…and the warriors

Can you imagine digging for a well and discovering not water, but one of the greatest archeological finds in history? Well, in 1974 that is what happened to workers digging a well outside the city of Xi’an. The worker notified government officials who sent archeologists to the site. They found thousands of clay soldiers, each one unique. Also uncovered were swords, arrow tips and other weapons.

This is Pit 1, the largest. It is huge!!


These terra cotta warriors were part of a mausoleum created by the first emperor of China, designed to accompany him into the afterlife. Emperor Qin, who took the throne at age 13 in 246 BC, is also credited with building the first version of the Great Wall of China.

Archeologists think there are more than 8,000 soldiers, 130 chariots and over 500 horses. The life-size figures were originally painted with bright colors, but they have faded.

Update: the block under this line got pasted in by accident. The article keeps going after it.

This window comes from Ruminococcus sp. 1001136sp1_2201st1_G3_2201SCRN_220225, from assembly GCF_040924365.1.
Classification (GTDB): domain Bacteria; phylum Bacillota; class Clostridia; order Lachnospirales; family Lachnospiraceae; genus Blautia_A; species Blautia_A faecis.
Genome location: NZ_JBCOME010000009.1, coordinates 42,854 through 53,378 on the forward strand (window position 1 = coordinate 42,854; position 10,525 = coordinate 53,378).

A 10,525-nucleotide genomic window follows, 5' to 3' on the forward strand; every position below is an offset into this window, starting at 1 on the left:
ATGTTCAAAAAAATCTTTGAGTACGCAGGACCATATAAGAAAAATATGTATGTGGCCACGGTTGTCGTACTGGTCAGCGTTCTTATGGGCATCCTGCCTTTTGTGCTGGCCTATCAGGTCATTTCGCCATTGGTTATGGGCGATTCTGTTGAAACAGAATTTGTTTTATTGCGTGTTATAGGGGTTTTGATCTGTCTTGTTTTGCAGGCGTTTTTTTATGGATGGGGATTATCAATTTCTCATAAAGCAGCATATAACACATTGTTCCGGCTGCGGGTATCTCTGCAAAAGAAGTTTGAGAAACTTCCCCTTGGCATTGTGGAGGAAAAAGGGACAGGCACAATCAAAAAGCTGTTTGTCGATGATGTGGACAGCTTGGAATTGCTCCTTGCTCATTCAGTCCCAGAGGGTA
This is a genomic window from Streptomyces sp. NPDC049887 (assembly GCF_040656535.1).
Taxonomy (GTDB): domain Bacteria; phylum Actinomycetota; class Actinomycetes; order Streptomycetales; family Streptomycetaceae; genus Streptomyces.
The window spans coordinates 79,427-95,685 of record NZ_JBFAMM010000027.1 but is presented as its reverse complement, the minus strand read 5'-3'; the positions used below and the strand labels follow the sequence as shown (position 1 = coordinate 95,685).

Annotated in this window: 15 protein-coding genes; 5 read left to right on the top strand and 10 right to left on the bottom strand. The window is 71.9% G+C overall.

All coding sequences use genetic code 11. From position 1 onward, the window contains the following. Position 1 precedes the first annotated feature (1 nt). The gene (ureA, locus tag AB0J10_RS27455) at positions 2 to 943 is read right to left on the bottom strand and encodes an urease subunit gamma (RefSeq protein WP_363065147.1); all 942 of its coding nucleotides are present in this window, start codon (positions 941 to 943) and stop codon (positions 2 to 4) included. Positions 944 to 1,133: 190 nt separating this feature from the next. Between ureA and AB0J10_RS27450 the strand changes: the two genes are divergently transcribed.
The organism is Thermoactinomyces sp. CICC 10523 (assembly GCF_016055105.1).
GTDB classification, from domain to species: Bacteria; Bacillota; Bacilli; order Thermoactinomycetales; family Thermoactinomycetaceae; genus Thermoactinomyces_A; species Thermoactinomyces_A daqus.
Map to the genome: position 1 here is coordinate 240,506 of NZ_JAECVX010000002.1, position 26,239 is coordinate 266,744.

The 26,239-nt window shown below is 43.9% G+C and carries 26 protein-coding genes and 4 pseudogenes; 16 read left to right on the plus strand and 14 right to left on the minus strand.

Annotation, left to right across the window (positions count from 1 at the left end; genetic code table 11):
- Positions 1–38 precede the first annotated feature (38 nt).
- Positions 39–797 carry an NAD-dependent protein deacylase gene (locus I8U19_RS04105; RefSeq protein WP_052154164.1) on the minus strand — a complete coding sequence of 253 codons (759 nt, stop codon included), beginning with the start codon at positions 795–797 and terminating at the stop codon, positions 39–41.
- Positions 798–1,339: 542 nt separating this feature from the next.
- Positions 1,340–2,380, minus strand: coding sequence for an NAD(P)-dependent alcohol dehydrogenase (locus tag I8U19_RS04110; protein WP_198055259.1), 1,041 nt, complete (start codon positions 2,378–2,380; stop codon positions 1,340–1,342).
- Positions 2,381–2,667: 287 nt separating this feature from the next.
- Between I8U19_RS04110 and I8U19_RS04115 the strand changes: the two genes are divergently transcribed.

According to our guide, one reason some of the areas have not been excavated is because scientists are trying to find a way to preserve the colors before they start uncovering more figures.


How did they ever figure out how to put them back together?

Figures in the process of being restored.


In order to get into the museum we had to buy a ticket with lunch at a government restaurant. Crazy, but it was a good lunch and I was excited to see the chef pulling noodles.



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